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The SFC Guide to SEIS Eligibility

The SFC guide to SEIS eligibility Startups

The changes planned for SEIS have been a hot topic these past few months – but what are the current rules of the scheme?

Looking to raise money for your startup?

Changes are coming to SEIS from April 2023. Find out how the scheme is being updated in our article What you need to know about the new SEIS rules.


The UK government’s Seed Enterprise Investment Scheme (SEIS) is a stimulus program designed to encourage entrepreneurship, innovation, job creation and grow the British startup hub. It incentivises investment in early-stage companies by offering tax relief to individual investors, proving SEIS eligibility to be a huge value-add for seed-stage startups.

This program, administered by HMRC, currently allows you to raise a maximum of £150,000 of investment through the scheme, including any other de minimis state aid received in the 3 years up to the date of investment, such as an Innovate Grant for example.

From 6th April 2023, the investment threshold will rise to £250,000 and the same 50% tax relief will remain for investors, who will also be able to invest up to £200,000 under SEIS in a single tax year (up from £100,000 currently).

Eligibility rules for businesses will also be changing, but currently, to be eligible for SEIS, HMRC requires that your company must:

  • be established in the UK;
  • carry out a new qualifying trade, meaning it must not have been carried out for more than two years (three years from April);
  • not have gross assets over £200,000 when the shares are issued (£350,000 from April); 
  • have less than 25 full-time-equivalent employees in total when the shares are issued;
  • not be listed on a registered stock exchange at the time of share issue;
  • not control another company unless it’s a qualifying subsidiary;
  • not have arrangements in place to become a listed company or a subsidiary;
  • not be a member of a partnership;
  • not have been controlled by another company since incorporation.
  • not have raised EIS investment previously.

The company must spend the funds within 3 years of the investment on:

  • a qualifying trade;
  • preparing to pursue a qualifying trade;
  • Research and Development that leads to qualifying trade.

In order to participate in the scheme, you must apply for advanced assurance, demonstrating you meet the risk to capital requirement (this application usually takes 2-6 weeks to be processed), which requires declaration of the following:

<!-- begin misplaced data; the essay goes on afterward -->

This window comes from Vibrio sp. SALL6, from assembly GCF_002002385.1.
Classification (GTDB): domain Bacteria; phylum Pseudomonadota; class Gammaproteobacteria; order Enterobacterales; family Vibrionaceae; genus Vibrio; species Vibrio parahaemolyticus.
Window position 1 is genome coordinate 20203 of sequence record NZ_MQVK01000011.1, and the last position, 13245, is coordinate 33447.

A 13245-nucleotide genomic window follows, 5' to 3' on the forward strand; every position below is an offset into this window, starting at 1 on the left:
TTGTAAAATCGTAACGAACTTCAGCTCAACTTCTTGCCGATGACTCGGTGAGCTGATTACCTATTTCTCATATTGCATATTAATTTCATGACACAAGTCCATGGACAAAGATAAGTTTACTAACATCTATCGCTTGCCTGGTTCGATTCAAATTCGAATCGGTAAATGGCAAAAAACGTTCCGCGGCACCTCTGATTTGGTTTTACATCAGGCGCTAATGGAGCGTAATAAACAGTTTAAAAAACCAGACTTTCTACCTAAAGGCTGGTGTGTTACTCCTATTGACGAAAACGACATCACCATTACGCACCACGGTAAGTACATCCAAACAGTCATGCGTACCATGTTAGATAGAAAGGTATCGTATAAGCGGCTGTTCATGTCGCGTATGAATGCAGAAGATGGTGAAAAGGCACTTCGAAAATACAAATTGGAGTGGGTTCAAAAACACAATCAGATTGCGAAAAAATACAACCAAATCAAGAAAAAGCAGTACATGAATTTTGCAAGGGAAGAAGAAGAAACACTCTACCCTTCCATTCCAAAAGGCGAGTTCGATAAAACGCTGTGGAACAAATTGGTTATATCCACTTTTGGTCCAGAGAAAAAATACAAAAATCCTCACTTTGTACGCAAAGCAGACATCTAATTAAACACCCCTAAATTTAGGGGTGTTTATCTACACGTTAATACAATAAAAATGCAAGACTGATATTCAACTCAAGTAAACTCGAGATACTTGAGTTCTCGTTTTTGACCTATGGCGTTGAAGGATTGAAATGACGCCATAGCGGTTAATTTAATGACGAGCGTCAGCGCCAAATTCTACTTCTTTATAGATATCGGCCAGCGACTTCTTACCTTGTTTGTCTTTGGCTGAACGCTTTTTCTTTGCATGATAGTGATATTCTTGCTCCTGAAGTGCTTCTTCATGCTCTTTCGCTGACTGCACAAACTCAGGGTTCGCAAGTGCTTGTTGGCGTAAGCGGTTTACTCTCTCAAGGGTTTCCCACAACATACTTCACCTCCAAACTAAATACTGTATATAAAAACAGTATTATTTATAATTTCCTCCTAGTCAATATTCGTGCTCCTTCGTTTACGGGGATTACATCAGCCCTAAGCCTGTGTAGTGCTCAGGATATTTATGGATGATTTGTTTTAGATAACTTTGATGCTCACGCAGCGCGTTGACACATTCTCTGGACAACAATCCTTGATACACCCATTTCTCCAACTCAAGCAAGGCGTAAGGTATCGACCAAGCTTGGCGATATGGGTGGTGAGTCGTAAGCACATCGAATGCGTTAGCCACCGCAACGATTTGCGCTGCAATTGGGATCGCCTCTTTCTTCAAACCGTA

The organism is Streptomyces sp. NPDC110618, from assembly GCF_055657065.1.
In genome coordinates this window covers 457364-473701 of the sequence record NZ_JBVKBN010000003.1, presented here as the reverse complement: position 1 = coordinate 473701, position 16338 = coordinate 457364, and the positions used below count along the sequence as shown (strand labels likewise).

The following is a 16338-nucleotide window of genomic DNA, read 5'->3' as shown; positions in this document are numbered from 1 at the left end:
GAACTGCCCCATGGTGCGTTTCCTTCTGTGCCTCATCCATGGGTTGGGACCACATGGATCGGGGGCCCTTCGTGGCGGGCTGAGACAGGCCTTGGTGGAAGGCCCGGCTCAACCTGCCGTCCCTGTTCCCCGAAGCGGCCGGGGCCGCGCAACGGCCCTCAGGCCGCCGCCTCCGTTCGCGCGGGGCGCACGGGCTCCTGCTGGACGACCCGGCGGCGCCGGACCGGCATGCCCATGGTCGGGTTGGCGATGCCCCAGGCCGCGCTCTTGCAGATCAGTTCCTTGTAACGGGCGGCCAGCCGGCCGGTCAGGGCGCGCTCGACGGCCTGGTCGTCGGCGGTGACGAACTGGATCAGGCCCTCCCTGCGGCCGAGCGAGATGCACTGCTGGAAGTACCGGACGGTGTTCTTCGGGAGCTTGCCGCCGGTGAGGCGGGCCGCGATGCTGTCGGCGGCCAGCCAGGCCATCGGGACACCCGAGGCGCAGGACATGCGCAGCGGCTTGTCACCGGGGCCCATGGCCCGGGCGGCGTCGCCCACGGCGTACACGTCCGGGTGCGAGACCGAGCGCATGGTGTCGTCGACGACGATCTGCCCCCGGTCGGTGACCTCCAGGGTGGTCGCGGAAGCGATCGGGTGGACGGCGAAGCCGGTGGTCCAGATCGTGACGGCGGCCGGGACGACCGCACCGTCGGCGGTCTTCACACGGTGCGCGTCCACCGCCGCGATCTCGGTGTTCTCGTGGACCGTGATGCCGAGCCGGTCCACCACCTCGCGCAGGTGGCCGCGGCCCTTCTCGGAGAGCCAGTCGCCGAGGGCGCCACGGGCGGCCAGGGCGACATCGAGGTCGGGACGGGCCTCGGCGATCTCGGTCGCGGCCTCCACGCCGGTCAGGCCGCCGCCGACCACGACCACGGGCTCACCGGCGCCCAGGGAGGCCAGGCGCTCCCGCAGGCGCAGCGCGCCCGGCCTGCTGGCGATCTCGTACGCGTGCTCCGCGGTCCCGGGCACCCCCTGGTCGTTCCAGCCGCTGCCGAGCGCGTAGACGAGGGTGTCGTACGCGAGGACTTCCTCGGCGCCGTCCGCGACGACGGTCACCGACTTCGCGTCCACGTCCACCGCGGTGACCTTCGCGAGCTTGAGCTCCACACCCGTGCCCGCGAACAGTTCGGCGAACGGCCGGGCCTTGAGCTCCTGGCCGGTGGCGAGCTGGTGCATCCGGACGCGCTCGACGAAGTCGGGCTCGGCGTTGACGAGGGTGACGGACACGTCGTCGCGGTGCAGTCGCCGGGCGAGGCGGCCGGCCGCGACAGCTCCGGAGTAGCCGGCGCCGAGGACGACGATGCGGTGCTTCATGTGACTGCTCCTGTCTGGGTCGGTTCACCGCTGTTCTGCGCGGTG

• How much you hope to raise.
  • A business plan and a three-year financial forecast.
  • A copy of your latest accounts.
  • Trading and activities to be carried out – your projected spend.
  • Amounts received from other VC schemes.
  • A copy of the register of members.
  • Draft investor documents – for example, your latest pitch deck.
  • Details of any agreements between the company and shareholders or venture capital trust.
  • Completed checklist for either SEIS or EIS scheme – or both.
  • Any other documents to show you meet the qualifications.
  • Provide the name and address of prospective investors. 

You should be applying for advance assurance and fundraising simultaneously. It is advisable to maintain an organised tally of your prospective investors’ details and documents that confirm your eligibility and position throughout the length of the application and fundraising process. Doing so not only ensures your investors are indeed going to get their tax relief following the share issue and that your company remains eligible for the scheme, but enables you to submit your SEIS1/Compliance Statement to HMRC once the investment moves ahead with ease. If all is in order, you should receive a confirmation letter from HMRC as well as the SEIS-3 compliance certificates for your investors.

For more information on how to proceed following closing an investment round, we recommend you take a look at our Investment Executive’s sage advice on What to do after you've secured investment.

Raising both SEIS/EIS funding differs slightly – for example, the SEIS shares must be issued before EIS funding can be given – but that’s another conversation. We recommend you ensure you are SEIS eligible before applying to be considered for funding by SFC Capital, not only is it a pillar of our investment thesis, but an application exercise that demonstrates a team’s ability to put together an investor-worthy bundle of information on their company. 


For further information on SEIS eligibility, please visit